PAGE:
The theories about Eden being a central site of the agricultural revolution between the Tigris and Euphrates are disproven archaeologically as there would have been ice-flows in this area as agriculture started in the North Western bend of the fertile crescent, not the South East... and that Sumerian civilization didn't move to Eridu, their first city until around 5,500BC.

    The Garden of Eden is a central feature in Christianity, Islam and Judaism - showing it's natural origins and archaeological source will in my opinion have the maximum potential as a weapon to destroy those religions and the fantastic voodoo they have spread in billions of people's minds.

    I'm looking to promote Eden, as I can see the benefits of archaeology catching up with religion and showing it's source as scientifically as possible. It's a search for human origins and the starting point of the agricultural revolution which is currently best guessed at by Colin Renfrew's "Anatolian Hypothesis", which anyone knowledgeable on finds at Jericho, Tel Abu-Huera and around Mount Hermon may well speculate misses the facts by being a few hundred kilometres too North and a few hundred years too late.

    I've spent a lot of last year working on Wikipedia, figuring out where I stand academically on this. It's been a fierce battle with hardcore sceptics, armed with little peer reviewed material as ammunition. It has resulted in the creation of pages (often after massive heated debates you can read about in the discussions) on Kharsag, Christian O'Brien, George Aaron Barton and The Barton Cylinder - mankind's oldest written story, supposedly pre-dating even the Pyramid Texts.

    There are various accounts of the Garden of Eden outside the Bible, including the Koran. Eden itself comes from the Sumerian word "Edin" meaning "plain" or "steppe".

    http://www.goldenageproject.org.uk/k...ts_archive.php The Nippur Tablets, including the Barton Cylinder are most important source documents describing the location of the Garden of Eden, and it's inhabitants, the first Sumerian Pantheon (An, Ninkharsag, Enlil & Enki). These were dug up in the foundations of the temple and library at Nippur by John Henry Haynes in 1898 and translated by George Aaron Barton. These are the oldest religious/story texts in the world, pre-dating the pyramid texts by at least half a century.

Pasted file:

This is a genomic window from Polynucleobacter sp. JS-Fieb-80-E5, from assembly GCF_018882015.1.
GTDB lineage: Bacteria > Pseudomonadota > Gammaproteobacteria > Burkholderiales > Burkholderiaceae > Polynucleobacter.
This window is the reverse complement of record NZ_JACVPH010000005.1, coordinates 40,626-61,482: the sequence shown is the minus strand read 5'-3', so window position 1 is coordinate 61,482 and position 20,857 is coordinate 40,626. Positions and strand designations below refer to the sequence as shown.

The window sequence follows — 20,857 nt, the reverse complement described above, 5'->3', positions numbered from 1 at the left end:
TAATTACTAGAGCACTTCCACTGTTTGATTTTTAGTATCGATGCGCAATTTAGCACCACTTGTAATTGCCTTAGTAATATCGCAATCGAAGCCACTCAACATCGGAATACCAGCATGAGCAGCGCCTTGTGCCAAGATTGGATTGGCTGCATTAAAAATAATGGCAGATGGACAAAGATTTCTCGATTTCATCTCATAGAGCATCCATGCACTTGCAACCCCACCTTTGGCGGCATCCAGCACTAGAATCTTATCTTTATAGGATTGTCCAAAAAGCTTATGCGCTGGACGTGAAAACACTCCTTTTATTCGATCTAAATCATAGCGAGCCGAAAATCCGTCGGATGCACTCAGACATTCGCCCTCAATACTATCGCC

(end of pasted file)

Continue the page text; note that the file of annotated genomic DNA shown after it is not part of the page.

http://www.goldenageproject.org.uk/e...onicals_01.php Slavonic Book of Enoch 2 produced around the 2nd century BC from materials with a much older tradition, discovered by Canon Charles and translated by his friend Dr Morfill, the Professor of Slavonic Studies at Oxford. It is from Morfill's work that we have the clearest accounts of the Garden of Eden.

    Also we have an Akkadian work, http://www.amazon.com/Atra-Hasis-Bab...6582310&sr=8-1 Atra-hasis, Tablet 1 which was copied by a scribe called Ku-aya, in the reign of Ammi-saduqa about 1635 B.C., from non-existant, earlier material. It is indicated that Ku-aya translated an earlier Sumerian tablet into Akkadian. Translations of the Akkadian text have been made by Lambert and Millard, two Oxford scholars following in the footsteps of Canon Charles.

    Atra-hasis tells the story of a rebellion of the workers building the Great Watercourse in The Garden of Eden and of them surrounding Enlil's Great House in a mob with tools raised. It then tells the story of the Annunaki council creating "salaried man" and causing a massive rift in our development from utalitarian to capitalist objectives as a race.

    From this we get various legends of "fallen angels".

    The starting point of the agricultural revolution is thought by many to be 'Eden', which is currently best guessed at by Colin Renfrew's "Anatolian Hypothesis", which anyone knowledgeable on finds at Jericho, Tel Abu-Huera and around Mount Hermon may well speculate misses the facts by being a few hundred kilometres too North and a few hundred years too late.